The Big Apple is much more than the Empire State, Times Square and Broadway. If you are staying in New York and looking to experience a more obscure and hidden side of the city, why not explore one of the lesser-known locations listed below.
Visitors who stumble upon Pomander Walk by accident would be forgiven for thinking they had suddenly been transported through space and time. This row of English countryside Tudor cottages, hidden away on West 95th Street at Broadway, was built in 1922 by nightclub manager Thomas J Healy. The story goes that Healy had wanted to build a hotel at the location but was unable to secure funding and so built Pomander Walk as a temporary solution. This temporary solution is still standing today, as a small oasis of English calm among the concrete jungle of Manhattan.
Dead Horse Bay
Take a walk along Dead Horse Bay and you will find glass bottles, porcelain, children’s toys and animal bones from another time washed up on the shore. The Bay, situated on Barren Island in the borough of Brooklyn, was given its gruesome name is the 1850s when it was the location of a horse rendering plant which turned animal bones into fertiliser and glue. When this practice stopped in the 1920s the Bay was used as a landfill site until 1953. Objects from the past are often washed up on the shore, giving visitors a unique and spooky view into the past.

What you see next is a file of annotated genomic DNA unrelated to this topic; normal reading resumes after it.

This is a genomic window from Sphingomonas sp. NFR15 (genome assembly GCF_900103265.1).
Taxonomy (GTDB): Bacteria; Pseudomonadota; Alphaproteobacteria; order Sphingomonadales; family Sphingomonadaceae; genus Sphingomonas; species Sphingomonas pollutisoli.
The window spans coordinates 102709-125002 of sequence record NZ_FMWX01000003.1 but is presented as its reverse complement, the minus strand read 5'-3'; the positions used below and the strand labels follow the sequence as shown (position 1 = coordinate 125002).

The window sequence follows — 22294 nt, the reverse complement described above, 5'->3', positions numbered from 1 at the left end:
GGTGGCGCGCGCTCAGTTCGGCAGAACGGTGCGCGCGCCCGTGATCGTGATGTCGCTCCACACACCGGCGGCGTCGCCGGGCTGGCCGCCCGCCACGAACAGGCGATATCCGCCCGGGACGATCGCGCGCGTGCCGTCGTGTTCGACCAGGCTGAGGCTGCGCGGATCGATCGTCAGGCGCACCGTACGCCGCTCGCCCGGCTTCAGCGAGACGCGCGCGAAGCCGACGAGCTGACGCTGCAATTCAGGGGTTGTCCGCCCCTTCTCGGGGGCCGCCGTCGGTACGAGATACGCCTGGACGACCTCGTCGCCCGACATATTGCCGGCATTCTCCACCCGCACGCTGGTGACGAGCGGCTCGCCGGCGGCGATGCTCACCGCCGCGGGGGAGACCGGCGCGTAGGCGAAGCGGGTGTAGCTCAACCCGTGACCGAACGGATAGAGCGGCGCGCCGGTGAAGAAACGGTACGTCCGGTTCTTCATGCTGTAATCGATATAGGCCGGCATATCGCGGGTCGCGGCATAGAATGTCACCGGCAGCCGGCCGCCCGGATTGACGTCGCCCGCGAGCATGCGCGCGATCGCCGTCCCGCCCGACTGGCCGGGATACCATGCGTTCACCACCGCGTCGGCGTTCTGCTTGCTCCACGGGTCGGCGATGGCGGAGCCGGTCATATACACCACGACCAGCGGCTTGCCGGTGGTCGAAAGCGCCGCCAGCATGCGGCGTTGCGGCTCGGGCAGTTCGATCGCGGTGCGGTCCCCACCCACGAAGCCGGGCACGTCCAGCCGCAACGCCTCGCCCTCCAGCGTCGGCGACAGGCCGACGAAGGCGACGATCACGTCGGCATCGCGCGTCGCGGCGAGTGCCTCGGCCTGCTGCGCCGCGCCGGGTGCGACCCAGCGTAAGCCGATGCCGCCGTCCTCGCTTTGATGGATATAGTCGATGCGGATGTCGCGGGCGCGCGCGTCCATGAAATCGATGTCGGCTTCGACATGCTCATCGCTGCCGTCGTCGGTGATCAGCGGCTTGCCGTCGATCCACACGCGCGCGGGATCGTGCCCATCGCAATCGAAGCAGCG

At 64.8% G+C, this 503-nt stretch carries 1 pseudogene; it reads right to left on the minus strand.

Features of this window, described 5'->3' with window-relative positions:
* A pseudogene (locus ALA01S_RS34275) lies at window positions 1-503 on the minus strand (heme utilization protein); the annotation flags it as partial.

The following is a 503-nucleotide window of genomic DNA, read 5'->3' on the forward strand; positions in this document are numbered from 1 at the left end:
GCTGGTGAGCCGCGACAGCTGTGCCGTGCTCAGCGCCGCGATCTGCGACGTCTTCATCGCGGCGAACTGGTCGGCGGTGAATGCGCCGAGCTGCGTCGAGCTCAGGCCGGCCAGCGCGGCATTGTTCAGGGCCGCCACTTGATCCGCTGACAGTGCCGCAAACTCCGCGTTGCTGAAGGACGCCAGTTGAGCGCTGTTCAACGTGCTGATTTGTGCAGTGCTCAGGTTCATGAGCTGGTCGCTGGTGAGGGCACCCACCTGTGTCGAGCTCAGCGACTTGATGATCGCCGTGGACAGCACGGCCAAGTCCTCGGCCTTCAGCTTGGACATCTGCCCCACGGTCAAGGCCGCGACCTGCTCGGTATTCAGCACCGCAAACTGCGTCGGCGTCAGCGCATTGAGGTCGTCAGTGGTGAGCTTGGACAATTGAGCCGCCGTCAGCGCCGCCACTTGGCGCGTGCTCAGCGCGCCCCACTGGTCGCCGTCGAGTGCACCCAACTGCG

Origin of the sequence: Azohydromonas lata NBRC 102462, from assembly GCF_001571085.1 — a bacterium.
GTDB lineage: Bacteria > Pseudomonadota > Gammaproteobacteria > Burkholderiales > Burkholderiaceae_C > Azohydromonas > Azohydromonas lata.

The Berlin Wall
Discreetly tucked away in a courtyard in Midtown Manhattan, this 20 foot long stretch of concrete might be mistaken for just another piece of NYC street art. It is, in fact, a genuine piece of the Berlin Wall. These 5 concrete slabs formed part of the wall that divided East and West Berlin from 1961 to 1989. The sections were painted by German artist Kiddy Citny and Thierry Noir and installed in 1990 at their present location between the Jefferies office building and Paley Park on 53rd Street.
The Underground Vaults of the New York Public Library
30 feet below Bryant Park are vaults that hold treasures and manuscripts found nowhere else on the planet. The Vaults were opened in 1991 and contain 1.5 million books stored on 40 miles of shelf space and 500,000 reels of microfilm. The New York Public Library archive contains wonders such as George Washington’s recipe for brewing beer and the luggage Herman Melville took to sea.
The Abandoned City Hall Subway
The City Hall stop on the 6 Line opened in 1904 and was used by New Yorkers until it was closed in 1945, due to problems modernising the station to accommodate new subway trains. While the station itself is not open to the public, there is a way you can get a glimpse of its amazing stained glass, impressive arches and chandeliers. If you stay on the 6 train when it reaches the end of the line at Brooklyn Bridge, you will travel around the loop of track to the uptown platform and pass through City Hall station.